Headed out to dinner? Have your child calculate the tip. Ask him or her to assist in making a budget for grocery shopping. Any little bit makes a difference, and each of these activities will help in maintaining your child’s current skill level in math and reading. What’s more, demonstrating that the skills they learn in school have actual applicability to real life will make their learning that much more valuable and meaningful.
With a little bit of effort, your child can enjoy the leisure and pace of summer and still uphold a summer learning routine. There are opportunities to learn something new and fuel curiosities all around you.
With the fourth quarter beginning and spring getting into full swing, many students and families begin to think about the end of the school year. High school seniors aren't the only ones who experience "senioritis". Elementary school students can also begin to shut down and dial back their efforts towards the end of the school year. Here are a few tips to help your student finish the school year strong.
It’s time to take stock of end-of-the year assignments and to see what is due and when. Help your student make a schedule to stay on top of term papers, tests and reading assignments. At this time of year, binders can become full and cumbersome. Desks and lockers can be cluttered with old projects and notes, creating an organizational nightmare. Help your student go through his or her workspace, binders, and notebooks, clearing out information that is no longer needed. Organize current files and projects and then create an end-of-the-year timetable and set milestones for class work and commitments. This de-cluttering effort will help your child stay focused and more productive.
Continue Reinforcing Routines
This is an important time of year to hold strong with family routines including time for studying, recreation, family meals and sleep. Children thrive on consistency and definitive boundaries and they find comfort in knowing the expectations and routines of the family.
Incorporate Play into Your Day
Even as adults, sunny days make it tempting to take a little longer lunch break or cut out of work just a little early. However, as a kid, staring out the window or daydreaming about recess won’t get them anywhere. Make sure your students get the outdoor time they need after the bell rings. Ensuring they get their daily dose of fun in the sun after school means that they won't feel like they're missing out as much between 9 to 3.
Keep a Family Calendar
Springtime can be a very busy time of year with testing, sports and extracurricular activities, not to mention the distractions of the warmer weather. Kids, as well as adults, have a hard time remembering everything that they have to do. A family calendar can be a great way to keep everyone on the same page with schedules, practices and upcoming assignments.
Find Excitement in Every Day
Rather than viewing this phase as the "final countdown," continue to encourage enthusiasm in each and every day. Whether it's anticipation over a field trip, a surprise note in their lunchbox, or a classmate's birthday, make sure that they have something to look forward to every day as they head off to school.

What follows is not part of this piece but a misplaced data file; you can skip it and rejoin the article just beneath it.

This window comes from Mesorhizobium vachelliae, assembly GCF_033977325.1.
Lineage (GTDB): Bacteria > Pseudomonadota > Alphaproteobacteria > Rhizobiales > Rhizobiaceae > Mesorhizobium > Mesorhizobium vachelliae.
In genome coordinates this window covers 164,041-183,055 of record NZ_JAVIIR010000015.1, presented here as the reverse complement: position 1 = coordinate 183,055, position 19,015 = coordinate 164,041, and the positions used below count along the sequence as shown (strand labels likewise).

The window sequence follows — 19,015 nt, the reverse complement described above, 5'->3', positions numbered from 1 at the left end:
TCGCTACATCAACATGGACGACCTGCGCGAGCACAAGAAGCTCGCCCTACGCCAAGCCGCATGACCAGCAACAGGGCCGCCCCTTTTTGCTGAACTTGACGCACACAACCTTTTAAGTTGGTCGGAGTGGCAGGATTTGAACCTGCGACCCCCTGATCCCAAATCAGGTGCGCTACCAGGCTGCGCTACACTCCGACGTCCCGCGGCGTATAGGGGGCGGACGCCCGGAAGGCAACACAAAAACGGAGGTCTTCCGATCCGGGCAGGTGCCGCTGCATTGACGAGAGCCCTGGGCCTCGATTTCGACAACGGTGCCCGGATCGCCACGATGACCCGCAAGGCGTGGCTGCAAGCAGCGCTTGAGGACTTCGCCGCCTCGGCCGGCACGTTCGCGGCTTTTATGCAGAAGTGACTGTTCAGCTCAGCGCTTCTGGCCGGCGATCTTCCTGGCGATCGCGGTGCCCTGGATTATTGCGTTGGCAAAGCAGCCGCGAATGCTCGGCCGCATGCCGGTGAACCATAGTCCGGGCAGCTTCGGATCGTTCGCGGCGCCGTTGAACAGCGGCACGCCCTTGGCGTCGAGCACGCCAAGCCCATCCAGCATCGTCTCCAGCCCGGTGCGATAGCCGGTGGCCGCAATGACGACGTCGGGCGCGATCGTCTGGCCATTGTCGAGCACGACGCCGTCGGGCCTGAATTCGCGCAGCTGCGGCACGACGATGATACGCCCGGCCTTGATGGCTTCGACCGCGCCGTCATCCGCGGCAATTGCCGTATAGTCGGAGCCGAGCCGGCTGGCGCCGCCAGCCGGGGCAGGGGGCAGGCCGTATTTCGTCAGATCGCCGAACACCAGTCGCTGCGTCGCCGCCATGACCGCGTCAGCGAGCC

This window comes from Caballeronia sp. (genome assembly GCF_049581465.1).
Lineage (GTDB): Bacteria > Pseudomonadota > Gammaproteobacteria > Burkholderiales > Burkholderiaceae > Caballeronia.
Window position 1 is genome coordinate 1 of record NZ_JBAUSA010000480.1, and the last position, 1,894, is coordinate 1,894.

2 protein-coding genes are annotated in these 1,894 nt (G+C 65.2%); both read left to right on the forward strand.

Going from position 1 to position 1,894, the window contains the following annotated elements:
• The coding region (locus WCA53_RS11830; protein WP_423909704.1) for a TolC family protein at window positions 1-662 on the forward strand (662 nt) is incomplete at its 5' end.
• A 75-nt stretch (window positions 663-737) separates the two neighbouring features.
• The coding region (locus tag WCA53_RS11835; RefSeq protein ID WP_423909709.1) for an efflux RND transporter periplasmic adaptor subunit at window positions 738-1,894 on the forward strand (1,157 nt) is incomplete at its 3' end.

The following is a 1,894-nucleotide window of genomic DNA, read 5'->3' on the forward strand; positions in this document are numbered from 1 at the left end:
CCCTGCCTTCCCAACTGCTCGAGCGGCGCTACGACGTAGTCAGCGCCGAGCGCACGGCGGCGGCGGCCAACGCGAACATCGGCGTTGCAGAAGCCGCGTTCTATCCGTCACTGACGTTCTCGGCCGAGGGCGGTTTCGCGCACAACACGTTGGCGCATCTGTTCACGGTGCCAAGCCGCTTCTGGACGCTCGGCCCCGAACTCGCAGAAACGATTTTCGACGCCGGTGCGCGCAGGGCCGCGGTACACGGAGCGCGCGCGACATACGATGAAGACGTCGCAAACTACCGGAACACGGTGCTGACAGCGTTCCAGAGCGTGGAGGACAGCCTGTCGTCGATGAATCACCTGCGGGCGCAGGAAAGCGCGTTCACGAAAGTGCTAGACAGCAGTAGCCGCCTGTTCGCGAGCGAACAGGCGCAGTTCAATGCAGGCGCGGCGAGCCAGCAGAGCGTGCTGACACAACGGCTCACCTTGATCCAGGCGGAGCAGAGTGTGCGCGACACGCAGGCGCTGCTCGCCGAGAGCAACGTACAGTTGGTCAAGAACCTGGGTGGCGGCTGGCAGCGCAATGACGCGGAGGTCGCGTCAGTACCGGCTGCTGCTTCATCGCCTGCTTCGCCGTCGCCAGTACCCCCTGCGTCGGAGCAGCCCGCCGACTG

Organizational skills do not come naturally; they are a learned ability that can help your students in their academic and personal lives. With large class sizes and demanding curricula, most teachers barely have enough time to teach coursework, let alone study skills.
If your child is forgetting to do homework or assignments or failing to turn things in, their grades could seriously be impacted. Not being able to prioritize tasks and organize activities means they don’t leave enough time to study or do their assignments. When this happens, bad grades and a feeling of being overwhelmed can cause damage to confidence and self-esteem.
Roadmap to success
One of the biggest problems for students is simply forgetting upcoming tests, assignments and homework. Providing your child with a planner or agenda book can be the first step to helping them stay on top of their work. Encourage your student to write down assignments the MOMENT they hear they teacher assign them. When there is no homework, write “None” so that every class has something under it’s name and you can be sure that you have kept track of everything. Help your student to set weekly goals and discuss together ways in which they can achieve their goals each week.
One of the biggest obstacles to being organized is an inability to prioritize. If your child is falling behind, evaluate their after-school activities to see if they aren’t overloaded. If social or extra-mural activities are taking up study time, it may be time to reconsider.
Another important aspect is to say no to social interactions during study time. This means no texting or calling during times marked off for studying. Students don’t always have to say ‘no’ to social invitations, but they must learn to say ‘not now’.